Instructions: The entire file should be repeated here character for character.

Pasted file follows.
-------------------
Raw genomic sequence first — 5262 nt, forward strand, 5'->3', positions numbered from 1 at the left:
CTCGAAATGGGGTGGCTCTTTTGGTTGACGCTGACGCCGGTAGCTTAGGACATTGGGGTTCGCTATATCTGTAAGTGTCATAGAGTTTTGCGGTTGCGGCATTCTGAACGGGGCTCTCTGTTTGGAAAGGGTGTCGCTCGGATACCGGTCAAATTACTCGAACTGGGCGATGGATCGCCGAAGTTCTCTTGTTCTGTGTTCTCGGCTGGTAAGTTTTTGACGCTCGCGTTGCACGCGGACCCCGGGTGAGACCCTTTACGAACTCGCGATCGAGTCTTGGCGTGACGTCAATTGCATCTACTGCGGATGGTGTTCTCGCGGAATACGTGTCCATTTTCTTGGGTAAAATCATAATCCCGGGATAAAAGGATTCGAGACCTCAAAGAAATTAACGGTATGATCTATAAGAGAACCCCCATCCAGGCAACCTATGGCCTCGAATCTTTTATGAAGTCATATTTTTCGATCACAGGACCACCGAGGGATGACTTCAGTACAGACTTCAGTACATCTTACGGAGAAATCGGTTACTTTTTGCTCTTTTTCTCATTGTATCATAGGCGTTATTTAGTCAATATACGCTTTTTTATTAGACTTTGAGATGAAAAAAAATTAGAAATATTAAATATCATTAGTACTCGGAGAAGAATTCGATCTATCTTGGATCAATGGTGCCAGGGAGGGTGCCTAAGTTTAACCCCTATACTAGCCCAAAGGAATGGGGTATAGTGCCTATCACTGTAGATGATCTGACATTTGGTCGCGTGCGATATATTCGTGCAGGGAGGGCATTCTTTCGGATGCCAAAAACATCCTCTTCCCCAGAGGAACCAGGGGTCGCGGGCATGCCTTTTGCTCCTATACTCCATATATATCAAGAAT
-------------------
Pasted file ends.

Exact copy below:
Raw genomic sequence first — 5262 nt, forward strand, 5'->3', positions numbered from 1 at the left:
CTCGAAATGGGGTGGCTCTTTTGGTTGACGCTGACGCCGGTAGCTTAGGACATTGGGGTTCGCTATATCTGTAAGTGTCATAGAGTTTTGCGGTTGCGGCATTCTGAACGGGGCTCTCTGTTTGGAAAGGGTGTCGCTCGGATACCGGTCAAATTACTCGAACTGGGCGATGGATCGCCGAAGTTCTCTTGTTCTGTGTTCTCGGCTGGTAAGTTTTTGACGCTCGCGTTGCACGCGGACCCCGGGTGAGACCCTTTACGAACTCGCGATCGAGTCTTGGCGTGACGTCAATTGCATCTACTGCGGATGGTGTTCTCGCGGAATACGTGTCCATTTTCTTGGGTAAAATCATAATCCCGGGATAAAAGGATTCGAGACCTCAAAGAAATTAACGGTATGATCTATAAGAGAACCCCCATCCAGGCAACCTATGGCCTCGAATCTTTTATGAAGTCATATTTTTCGATCACAGGACCACCGAGGGATGACTTCAGTACAGACTTCAGTACATCTTACGGAGAAATCGGTTACTTTTTGCTCTTTTTCTCATTGTATCATAGGCGTTATTTAGTCAATATACGCTTTTTTATTAGACTTTGAGATGAAAAAAAATTAGAAATATTAAATATCATTAGTACTCGGAGAAGAATTCGATCTATCTTGGATCAATGGTGCCAGGGAGGGTGCCTAAGTTTAACCCCTATACTAGCCCAAAGGAATGGGGTATAGTGCCTATCACTGTAGATGATCTGACATTTGGTCGCGTGCGATATATTCGTGCAGGGAGGGCATTCTTTCGGATGCCAAAAACATCCTCTTCCCCAGAGGAACCAGGGGTCGCGGGCATGCCTTTTGCTCCTATACTCCATATATATCAAGAAT